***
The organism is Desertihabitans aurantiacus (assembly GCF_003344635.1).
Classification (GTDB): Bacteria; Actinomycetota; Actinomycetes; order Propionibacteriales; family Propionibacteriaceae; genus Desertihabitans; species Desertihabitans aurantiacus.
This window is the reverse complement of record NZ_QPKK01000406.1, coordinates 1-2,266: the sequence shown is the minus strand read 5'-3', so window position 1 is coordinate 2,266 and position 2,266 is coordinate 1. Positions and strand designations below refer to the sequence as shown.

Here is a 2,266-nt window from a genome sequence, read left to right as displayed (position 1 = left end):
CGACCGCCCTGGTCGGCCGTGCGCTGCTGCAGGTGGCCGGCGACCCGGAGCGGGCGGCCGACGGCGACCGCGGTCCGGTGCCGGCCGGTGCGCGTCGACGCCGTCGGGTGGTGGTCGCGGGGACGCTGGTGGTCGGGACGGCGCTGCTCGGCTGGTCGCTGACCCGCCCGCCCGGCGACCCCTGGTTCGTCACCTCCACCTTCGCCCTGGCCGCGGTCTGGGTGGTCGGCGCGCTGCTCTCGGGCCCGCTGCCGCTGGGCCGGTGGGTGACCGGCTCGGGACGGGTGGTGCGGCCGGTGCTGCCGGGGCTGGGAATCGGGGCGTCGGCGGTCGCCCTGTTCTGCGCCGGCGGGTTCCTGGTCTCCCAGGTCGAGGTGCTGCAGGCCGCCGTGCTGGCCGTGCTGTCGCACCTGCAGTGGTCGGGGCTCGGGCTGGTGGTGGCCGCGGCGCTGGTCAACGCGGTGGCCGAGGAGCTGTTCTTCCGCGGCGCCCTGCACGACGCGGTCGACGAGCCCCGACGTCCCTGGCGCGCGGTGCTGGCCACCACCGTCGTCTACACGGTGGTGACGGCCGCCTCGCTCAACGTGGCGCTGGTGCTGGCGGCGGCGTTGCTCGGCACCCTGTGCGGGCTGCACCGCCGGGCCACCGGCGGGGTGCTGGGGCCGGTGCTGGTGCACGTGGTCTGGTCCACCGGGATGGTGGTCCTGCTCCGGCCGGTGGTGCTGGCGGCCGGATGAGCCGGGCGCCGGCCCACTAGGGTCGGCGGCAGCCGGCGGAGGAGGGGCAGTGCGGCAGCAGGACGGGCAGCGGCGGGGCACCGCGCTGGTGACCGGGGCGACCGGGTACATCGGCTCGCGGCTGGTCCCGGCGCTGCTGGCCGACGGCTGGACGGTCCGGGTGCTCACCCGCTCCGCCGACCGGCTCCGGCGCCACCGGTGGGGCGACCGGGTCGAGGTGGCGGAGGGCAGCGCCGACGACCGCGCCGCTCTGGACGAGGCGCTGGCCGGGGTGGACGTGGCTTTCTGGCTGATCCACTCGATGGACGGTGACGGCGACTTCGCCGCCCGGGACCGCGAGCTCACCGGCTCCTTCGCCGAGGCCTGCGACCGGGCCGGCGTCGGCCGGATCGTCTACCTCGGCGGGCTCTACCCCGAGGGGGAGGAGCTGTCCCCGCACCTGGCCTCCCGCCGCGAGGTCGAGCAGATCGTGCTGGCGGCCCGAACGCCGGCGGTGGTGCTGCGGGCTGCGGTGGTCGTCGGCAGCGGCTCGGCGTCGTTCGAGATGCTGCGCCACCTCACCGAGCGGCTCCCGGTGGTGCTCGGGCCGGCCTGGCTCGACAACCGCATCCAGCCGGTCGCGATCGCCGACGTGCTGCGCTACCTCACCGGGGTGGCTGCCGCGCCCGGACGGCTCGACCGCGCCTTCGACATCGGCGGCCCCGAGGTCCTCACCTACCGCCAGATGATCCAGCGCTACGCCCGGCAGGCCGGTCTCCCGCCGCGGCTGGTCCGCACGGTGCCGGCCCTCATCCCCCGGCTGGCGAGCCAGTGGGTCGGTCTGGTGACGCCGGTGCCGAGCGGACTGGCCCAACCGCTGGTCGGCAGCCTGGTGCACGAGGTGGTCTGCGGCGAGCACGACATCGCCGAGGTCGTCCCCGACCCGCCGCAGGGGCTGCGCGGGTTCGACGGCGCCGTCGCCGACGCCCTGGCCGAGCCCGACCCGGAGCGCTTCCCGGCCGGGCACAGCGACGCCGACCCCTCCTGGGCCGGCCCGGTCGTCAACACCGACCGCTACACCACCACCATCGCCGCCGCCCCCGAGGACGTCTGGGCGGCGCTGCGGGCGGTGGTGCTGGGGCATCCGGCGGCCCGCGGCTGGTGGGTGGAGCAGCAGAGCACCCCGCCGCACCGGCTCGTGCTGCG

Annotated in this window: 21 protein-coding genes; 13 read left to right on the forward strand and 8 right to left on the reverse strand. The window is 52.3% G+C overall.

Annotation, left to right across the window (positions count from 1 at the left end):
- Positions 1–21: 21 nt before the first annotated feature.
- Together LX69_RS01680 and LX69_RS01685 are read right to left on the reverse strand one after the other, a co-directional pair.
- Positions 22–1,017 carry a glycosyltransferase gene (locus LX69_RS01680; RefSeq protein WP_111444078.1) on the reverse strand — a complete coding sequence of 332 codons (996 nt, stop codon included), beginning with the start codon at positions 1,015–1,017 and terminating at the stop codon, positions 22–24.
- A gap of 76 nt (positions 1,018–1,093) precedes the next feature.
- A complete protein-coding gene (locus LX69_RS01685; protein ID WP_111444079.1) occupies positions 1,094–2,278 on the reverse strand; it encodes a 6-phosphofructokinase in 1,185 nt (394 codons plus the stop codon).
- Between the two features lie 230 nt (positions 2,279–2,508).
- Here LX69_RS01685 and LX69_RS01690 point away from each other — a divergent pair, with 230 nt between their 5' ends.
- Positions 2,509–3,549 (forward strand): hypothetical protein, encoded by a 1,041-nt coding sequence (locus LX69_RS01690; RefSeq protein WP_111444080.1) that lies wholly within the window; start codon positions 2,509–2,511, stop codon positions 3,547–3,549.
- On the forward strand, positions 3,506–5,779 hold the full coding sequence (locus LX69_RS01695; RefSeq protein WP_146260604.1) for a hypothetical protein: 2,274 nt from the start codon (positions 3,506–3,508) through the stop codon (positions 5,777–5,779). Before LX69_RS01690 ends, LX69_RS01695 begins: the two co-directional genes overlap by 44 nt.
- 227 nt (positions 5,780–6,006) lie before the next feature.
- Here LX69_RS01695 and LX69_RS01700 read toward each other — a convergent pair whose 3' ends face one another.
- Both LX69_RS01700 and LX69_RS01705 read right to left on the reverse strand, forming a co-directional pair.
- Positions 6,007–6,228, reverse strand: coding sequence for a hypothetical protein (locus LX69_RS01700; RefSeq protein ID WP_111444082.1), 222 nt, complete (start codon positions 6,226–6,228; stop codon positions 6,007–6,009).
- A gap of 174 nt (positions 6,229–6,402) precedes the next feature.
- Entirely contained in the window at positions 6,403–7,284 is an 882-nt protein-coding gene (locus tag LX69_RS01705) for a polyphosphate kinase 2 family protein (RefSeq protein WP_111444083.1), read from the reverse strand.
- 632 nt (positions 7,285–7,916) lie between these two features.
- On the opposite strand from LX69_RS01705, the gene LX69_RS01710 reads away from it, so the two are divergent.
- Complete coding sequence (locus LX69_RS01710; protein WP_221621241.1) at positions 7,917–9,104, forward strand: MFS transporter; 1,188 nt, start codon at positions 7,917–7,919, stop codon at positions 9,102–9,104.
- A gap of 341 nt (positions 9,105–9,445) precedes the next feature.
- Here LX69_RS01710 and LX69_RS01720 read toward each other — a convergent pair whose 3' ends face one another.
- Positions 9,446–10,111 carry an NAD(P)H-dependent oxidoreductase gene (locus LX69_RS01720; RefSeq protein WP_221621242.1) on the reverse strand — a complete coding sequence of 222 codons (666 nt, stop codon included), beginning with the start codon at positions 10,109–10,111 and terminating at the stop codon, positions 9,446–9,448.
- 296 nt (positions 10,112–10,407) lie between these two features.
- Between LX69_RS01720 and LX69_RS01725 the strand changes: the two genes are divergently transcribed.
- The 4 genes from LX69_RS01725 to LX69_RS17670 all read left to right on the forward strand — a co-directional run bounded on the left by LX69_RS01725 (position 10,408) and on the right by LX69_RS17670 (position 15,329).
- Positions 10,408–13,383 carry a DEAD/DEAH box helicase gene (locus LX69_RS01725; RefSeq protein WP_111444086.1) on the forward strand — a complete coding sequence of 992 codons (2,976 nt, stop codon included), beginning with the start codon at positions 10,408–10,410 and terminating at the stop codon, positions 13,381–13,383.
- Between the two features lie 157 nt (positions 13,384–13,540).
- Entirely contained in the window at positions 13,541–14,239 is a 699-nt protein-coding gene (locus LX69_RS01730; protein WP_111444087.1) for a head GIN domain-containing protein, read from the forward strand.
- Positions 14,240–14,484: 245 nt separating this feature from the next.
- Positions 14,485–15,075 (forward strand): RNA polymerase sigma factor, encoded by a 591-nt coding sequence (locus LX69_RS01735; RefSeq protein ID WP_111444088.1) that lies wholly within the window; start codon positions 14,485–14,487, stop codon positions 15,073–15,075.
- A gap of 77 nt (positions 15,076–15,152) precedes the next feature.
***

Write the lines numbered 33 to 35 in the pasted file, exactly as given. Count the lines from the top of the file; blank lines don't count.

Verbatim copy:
- Between the two features lie 157 nt (positions 13,384–13,540).
- Entirely contained in the window at positions 13,541–14,239 is a 699-nt protein-coding gene (locus LX69_RS01730; protein WP_111444087.1) for a head GIN domain-containing protein, read from the forward strand.
- Positions 14,240–14,484: 245 nt separating this feature from the next.